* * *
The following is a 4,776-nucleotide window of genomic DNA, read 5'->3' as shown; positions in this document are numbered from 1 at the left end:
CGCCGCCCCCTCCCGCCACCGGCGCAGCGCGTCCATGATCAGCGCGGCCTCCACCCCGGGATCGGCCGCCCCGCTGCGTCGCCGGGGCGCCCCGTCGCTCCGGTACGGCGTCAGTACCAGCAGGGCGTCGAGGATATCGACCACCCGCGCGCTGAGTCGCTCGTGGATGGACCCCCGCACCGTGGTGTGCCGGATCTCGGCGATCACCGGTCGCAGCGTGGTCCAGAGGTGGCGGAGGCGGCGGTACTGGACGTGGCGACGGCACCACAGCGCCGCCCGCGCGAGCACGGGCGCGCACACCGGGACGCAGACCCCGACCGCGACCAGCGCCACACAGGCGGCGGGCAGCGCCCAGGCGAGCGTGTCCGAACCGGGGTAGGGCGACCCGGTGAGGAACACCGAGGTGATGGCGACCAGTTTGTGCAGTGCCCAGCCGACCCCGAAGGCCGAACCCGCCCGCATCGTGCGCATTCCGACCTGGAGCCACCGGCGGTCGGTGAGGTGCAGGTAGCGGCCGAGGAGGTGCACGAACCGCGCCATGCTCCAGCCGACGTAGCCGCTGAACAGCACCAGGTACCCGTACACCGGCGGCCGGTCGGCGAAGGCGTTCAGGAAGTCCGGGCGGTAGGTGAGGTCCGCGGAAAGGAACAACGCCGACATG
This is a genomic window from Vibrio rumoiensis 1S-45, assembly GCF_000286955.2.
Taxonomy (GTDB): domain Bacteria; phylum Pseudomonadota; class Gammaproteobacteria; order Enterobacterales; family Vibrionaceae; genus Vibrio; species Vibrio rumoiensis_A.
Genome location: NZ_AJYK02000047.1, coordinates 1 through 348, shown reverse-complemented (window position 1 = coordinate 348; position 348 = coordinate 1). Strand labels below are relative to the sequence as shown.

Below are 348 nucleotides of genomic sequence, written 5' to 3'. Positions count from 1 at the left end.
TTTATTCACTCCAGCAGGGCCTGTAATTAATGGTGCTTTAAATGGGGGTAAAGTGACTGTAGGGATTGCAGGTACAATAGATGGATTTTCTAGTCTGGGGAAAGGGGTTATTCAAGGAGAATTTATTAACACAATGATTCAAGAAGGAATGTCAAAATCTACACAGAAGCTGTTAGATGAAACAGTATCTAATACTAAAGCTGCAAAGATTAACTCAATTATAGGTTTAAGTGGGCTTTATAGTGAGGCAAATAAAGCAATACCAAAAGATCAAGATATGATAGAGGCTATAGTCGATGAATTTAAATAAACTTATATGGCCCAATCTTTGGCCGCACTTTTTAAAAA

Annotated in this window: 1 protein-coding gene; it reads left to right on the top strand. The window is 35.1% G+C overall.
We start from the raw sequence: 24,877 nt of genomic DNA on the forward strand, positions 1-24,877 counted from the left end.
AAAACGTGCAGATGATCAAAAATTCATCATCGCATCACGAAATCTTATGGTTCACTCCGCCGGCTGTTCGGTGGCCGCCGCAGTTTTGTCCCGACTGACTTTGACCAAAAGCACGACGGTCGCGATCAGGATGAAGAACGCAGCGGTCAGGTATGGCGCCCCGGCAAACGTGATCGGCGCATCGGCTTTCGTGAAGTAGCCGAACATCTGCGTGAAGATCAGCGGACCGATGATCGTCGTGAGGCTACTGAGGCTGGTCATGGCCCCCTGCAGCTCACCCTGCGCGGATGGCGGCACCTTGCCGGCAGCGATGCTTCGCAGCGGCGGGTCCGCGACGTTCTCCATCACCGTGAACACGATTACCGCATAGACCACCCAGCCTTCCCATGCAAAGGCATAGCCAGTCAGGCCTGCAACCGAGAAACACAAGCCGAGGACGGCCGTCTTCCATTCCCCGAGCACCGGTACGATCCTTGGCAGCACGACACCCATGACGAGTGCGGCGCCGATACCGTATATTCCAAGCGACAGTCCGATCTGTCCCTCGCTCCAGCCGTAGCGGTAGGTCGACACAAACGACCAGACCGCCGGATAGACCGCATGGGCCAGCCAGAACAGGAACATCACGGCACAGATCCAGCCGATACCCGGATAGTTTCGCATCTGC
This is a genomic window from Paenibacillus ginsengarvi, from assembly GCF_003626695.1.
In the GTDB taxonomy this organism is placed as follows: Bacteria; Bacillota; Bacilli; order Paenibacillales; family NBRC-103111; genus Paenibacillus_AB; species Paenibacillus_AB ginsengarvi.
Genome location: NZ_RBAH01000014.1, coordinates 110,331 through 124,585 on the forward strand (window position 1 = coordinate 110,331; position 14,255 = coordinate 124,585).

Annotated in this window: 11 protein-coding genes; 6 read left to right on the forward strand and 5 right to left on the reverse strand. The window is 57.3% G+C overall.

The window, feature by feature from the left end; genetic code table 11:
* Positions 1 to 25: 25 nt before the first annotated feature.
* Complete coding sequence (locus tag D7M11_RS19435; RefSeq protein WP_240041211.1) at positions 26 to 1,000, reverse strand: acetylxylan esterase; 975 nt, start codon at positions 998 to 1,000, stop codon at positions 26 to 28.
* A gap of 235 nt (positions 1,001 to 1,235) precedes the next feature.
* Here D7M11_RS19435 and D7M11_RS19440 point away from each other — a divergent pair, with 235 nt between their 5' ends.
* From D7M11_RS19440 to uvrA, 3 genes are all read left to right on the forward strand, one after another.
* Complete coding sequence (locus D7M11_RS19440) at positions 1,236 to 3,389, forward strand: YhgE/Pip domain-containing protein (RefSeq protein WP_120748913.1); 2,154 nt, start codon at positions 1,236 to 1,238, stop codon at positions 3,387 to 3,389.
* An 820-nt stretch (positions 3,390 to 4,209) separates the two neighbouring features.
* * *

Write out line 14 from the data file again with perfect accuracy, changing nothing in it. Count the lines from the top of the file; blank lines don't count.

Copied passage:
Annotated in this window: 11 protein-coding genes; 6 read left to right on the forward strand and 5 right to left on the reverse strand. The window is 57.3% G+C overall.